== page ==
Susanne Prosser
Susanne Prosser

Funded by the Department of Health, Geelong’s Adolescent Sexuality Project (GASP) last week hosted a groundbreaking conference in Geelong.

Attended by people from all over Australia, the conference focussed on health pathways for young trans and intersex people.

GASP partnered with the National LGBTI Health Alliance and representatives from the Zoe Belle Gender Centre, Transgender Victoria, Organisation Intersex International (OII) Australia, Androgen Insensitivity Syndrome Support Group Australia (AISSGA) and the Public Interest Law Clearing House (PILCH), to stage the conference.

Susanne Prosser from GASP said, “Over 80 people from all walks of life, professions and locations attended the conference. I believe that this event was a key first step in a national push to change the way young trans and intersex people experience the health system. The conference was a strong affirmation that change is possible and that if we join together we can affect that change.”

Senior Health Policy Officer Gávi Ansara from the National LGBTI Health Alliance said, “the Forum was a significant national event that has given voice to young people’s concerns and advanced national dialogue on the need for more responsive healthcare pathways for intersex, trans, and gender diverse young people.”

He added that “the concerns raised by young people and health care professionals at the Forum highlighted the importance of ongoing consultation with the young people who are most directly affected by decisions about their care. We need to address the needs and challenges of young intersex, trans and gender diverse people living in regional, rural and remote areas to ensure that they can thrive in their communities and families.”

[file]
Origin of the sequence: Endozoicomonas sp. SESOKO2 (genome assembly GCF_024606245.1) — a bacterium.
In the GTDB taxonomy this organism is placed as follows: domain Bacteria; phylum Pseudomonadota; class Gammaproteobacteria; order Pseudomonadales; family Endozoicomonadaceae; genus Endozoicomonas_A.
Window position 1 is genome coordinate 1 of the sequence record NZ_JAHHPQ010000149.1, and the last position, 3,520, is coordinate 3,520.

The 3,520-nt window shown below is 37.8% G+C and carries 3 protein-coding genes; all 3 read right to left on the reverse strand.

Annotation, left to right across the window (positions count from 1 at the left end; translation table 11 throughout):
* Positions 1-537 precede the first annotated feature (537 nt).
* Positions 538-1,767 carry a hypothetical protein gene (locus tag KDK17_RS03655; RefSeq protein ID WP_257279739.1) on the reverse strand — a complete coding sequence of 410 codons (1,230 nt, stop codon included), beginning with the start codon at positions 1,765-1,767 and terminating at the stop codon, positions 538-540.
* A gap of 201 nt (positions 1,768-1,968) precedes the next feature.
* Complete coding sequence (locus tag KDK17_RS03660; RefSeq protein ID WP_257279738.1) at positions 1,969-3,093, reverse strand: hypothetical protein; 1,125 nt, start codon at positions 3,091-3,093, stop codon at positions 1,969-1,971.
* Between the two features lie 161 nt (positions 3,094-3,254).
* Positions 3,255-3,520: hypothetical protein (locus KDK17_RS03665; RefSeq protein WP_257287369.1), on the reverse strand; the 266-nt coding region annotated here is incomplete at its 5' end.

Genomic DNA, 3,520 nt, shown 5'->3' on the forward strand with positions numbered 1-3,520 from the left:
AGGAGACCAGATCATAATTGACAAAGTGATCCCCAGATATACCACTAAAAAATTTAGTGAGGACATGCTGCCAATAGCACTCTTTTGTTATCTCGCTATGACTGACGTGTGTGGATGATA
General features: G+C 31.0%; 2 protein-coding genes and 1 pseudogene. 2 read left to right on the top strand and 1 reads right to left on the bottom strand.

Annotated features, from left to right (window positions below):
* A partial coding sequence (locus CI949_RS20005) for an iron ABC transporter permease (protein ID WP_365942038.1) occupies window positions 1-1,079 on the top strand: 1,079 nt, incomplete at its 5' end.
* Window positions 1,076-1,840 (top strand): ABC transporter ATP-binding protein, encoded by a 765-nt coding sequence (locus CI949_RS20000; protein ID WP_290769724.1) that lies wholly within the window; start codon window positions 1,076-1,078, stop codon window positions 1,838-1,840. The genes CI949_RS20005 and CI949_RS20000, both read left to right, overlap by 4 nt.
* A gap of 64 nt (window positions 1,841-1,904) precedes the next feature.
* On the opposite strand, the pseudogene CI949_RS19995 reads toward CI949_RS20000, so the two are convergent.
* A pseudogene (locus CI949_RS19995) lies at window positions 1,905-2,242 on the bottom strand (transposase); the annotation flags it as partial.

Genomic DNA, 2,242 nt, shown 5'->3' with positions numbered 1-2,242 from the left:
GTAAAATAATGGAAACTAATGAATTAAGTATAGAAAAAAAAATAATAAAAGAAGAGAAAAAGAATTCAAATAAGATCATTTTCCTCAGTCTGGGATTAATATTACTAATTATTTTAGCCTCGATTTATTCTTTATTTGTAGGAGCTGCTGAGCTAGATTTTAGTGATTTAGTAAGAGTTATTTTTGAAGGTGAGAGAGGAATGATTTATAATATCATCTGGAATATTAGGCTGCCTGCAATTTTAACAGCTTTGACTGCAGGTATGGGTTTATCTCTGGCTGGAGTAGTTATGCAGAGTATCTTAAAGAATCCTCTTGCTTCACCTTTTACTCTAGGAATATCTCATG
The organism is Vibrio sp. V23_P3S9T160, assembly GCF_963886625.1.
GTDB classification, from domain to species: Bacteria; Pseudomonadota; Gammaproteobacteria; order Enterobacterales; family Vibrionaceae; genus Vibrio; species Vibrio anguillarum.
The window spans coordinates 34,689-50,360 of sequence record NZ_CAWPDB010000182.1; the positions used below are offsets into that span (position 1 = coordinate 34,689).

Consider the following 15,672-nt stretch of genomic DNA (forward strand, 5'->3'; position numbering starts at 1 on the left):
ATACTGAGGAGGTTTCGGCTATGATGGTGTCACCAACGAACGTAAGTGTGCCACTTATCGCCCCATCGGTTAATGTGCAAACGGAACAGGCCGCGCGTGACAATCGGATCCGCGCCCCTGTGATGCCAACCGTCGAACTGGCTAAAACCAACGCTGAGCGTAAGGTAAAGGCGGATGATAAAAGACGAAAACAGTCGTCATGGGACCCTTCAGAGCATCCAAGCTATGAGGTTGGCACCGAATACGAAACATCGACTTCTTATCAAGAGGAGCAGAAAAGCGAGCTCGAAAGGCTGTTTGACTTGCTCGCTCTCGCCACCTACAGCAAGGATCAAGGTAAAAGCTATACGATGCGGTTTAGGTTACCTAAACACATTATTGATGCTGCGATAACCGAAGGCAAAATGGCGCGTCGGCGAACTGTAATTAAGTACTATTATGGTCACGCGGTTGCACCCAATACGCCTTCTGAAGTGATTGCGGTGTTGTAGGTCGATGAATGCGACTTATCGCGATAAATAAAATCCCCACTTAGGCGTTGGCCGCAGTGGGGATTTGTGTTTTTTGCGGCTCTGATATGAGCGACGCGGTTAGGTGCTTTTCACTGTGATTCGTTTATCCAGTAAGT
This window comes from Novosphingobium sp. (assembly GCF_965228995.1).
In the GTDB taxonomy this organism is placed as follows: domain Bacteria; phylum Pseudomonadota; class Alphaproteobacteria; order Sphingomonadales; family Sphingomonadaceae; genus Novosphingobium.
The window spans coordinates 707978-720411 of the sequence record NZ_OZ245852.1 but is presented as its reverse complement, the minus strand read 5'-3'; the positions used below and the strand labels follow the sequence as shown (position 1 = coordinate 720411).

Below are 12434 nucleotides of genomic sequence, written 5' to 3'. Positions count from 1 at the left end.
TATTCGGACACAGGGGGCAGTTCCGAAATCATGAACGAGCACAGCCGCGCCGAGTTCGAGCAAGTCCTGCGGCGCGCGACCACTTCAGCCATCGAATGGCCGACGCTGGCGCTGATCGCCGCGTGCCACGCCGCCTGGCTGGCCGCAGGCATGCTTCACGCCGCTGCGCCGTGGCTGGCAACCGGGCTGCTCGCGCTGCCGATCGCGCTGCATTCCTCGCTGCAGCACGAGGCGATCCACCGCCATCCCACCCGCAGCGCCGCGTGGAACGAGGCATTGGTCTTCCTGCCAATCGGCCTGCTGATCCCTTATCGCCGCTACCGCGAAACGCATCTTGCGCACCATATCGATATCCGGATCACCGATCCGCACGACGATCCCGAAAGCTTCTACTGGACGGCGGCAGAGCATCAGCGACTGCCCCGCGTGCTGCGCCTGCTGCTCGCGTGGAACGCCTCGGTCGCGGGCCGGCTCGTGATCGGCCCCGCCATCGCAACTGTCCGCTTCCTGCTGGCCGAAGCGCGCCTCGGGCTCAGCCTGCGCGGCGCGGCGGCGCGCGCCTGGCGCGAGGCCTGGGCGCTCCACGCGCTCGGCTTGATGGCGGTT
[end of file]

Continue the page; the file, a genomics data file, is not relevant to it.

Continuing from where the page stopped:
Originally a forum for Geelong, interest was so high that the event turned into a national conference. One of the event’s main outcomes will be the establishment of a National Advisory Group that will work towards a care pathways model. Exciting ideas generated from the conference, many by the young people who attended, included a mentoring or buddy system, regional conferences, referrals for intersex youth, paediatrician and GP education programs and advocacy models within the GLBTI community.

Susanne Prosser said, “There are key differences in the lived experiences of trans people and intersex people, but one commonality that came through loud and clear at the conference is that at best young trans and intersex people can expect to be invisible in the health system and at worst they are encountering severe infringements on their human rights. If we are to tout the term GLBTI, we all have to make an effort to ensure the health and wellbeing needs of trans and intersex people are considered and work together to change the inequalities they encounter.”

If you’re interested in joining the new National Advisory Group or would like copies of the talks from the conference, please visit or call the GASP team on 5272 4977.